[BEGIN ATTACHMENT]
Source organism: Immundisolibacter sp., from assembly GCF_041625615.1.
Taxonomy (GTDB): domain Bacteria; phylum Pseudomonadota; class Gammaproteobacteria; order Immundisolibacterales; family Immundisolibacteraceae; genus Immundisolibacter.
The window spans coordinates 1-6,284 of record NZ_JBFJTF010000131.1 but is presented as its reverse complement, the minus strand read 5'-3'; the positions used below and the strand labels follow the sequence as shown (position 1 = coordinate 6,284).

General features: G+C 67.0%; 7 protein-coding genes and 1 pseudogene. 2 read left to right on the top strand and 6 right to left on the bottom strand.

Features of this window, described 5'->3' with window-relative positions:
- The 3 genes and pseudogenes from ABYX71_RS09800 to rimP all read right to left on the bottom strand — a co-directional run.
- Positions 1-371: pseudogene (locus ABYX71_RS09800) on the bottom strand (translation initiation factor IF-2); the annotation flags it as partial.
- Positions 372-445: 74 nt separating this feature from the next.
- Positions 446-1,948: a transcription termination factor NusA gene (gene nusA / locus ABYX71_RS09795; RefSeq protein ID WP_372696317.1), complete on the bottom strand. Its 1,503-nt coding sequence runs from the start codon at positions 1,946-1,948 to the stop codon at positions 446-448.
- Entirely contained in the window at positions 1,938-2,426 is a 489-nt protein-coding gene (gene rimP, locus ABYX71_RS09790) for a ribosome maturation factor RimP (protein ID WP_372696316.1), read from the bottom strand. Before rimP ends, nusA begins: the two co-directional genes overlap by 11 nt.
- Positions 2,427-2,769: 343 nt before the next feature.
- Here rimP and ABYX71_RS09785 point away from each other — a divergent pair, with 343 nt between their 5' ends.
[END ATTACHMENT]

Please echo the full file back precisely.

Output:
Source organism: Immundisolibacter sp., from assembly GCF_041625615.1.
Taxonomy (GTDB): domain Bacteria; phylum Pseudomonadota; class Gammaproteobacteria; order Immundisolibacterales; family Immundisolibacteraceae; genus Immundisolibacter.
The window spans coordinates 1-6,284 of record NZ_JBFJTF010000131.1 but is presented as its reverse complement, the minus strand read 5'-3'; the positions used below and the strand labels follow the sequence as shown (position 1 = coordinate 6,284).

General features: G+C 67.0%; 7 protein-coding genes and 1 pseudogene. 2 read left to right on the top strand and 6 right to left on the bottom strand.

Features of this window, described 5'->3' with window-relative positions:
- The 3 genes and pseudogenes from ABYX71_RS09800 to rimP all read right to left on the bottom strand — a co-directional run.
- Positions 1-371: pseudogene (locus ABYX71_RS09800) on the bottom strand (translation initiation factor IF-2); the annotation flags it as partial.
- Positions 372-445: 74 nt separating this feature from the next.
- Positions 446-1,948: a transcription termination factor NusA gene (gene nusA / locus ABYX71_RS09795; RefSeq protein ID WP_372696317.1), complete on the bottom strand. Its 1,503-nt coding sequence runs from the start codon at positions 1,946-1,948 to the stop codon at positions 446-448.
- Entirely contained in the window at positions 1,938-2,426 is a 489-nt protein-coding gene (gene rimP, locus ABYX71_RS09790) for a ribosome maturation factor RimP (protein ID WP_372696316.1), read from the bottom strand. Before rimP ends, nusA begins: the two co-directional genes overlap by 11 nt.
- Positions 2,427-2,769: 343 nt before the next feature.
- Here rimP and ABYX71_RS09785 point away from each other — a divergent pair, with 343 nt between their 5' ends.